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The European Union crisis appears to be substantially worse than analysts are saying, because the generational implications are quite clear that opposition to a closer Union is only going to grow.
Most journalists are focusing their coverage of the referendum result on the only things they understand: purely 1990s issues, such as breakdowns by social class and income. The adjoining graph, which appears on page 1 of Tuesday's Wall Street Journal is typical.
Many analysts have been comparing Sunday's results with France's 1992 referendum on the Maastricht treaty -- the last time that the French voted for or against a more unified Europe. The French voted narrowly in favor of the treaty then, and recently one analyst, Philippe Hubert, explained it this way: The vote on the Maastricht treaty "revealed a fracture between two Frances: one working class, less educated, with low incomes, strongly opposed to the treaty; and the other, well-to-do, well educated, more "integrated," massively mobilized to say 'yes'."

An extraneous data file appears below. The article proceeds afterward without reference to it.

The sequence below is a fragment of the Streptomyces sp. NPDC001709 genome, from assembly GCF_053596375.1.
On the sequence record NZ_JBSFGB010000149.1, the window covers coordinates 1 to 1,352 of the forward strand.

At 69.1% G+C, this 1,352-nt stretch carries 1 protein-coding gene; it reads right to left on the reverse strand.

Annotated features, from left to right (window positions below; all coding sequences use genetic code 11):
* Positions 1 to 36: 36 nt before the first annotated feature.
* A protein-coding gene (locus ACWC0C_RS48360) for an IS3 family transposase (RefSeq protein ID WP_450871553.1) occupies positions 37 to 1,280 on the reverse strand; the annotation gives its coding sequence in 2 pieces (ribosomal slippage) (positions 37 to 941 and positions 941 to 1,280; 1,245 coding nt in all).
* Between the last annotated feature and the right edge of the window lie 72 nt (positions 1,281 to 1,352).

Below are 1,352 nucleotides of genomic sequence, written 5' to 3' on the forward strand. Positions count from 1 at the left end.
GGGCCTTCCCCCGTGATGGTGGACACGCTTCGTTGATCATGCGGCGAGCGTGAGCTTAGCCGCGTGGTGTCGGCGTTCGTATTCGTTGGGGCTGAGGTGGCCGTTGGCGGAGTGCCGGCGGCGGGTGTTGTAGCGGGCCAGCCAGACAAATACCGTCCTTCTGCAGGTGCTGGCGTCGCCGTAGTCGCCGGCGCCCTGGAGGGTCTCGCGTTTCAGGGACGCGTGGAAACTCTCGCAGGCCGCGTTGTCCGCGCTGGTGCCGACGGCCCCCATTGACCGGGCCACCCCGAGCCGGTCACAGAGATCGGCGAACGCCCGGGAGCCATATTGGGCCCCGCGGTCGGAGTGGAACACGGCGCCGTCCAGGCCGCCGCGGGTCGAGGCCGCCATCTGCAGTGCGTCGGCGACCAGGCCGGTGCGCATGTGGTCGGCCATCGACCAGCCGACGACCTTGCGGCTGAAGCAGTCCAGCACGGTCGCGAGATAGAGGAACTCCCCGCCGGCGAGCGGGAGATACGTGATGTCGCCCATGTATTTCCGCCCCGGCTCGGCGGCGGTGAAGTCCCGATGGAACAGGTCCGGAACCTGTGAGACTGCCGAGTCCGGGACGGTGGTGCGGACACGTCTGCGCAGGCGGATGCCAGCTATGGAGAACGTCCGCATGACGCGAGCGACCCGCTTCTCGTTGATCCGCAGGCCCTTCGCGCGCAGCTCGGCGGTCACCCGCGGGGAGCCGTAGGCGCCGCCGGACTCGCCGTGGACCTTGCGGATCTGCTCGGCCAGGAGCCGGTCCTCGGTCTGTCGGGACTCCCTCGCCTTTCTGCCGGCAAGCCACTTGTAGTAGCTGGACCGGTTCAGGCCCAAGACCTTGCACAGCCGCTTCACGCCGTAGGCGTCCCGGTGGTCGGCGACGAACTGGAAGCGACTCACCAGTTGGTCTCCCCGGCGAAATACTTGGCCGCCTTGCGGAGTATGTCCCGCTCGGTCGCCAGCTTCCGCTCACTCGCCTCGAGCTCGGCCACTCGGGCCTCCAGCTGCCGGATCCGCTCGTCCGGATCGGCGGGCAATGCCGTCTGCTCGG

However, Hubert is puzzled why this same breakdown doesn't apply today. Today, the split is measured in different ways, according to exit polls from Sunday's referendum.
Differences are measured by the profession of the voter:
Profession of the voter Yes No Result ----------------------------------------- --- --- ------ Farmers 30% 70% NO Craftsmen, tradesmen, heads of company 49% 51% NO Well-paid professionals, senior executive 65% 35% YES Middle managers 47% 53% NO Employees 33% 67% NO Workmen 21% 79% NO
and also by income of the voter:
Monthly income (euros) Yes No Result ---------------------- --- --- ------ < 1000 40% 60% NO 1000-2000 35% 65% NO 2000-3000 42% 58% NO >3000 63% 37% YES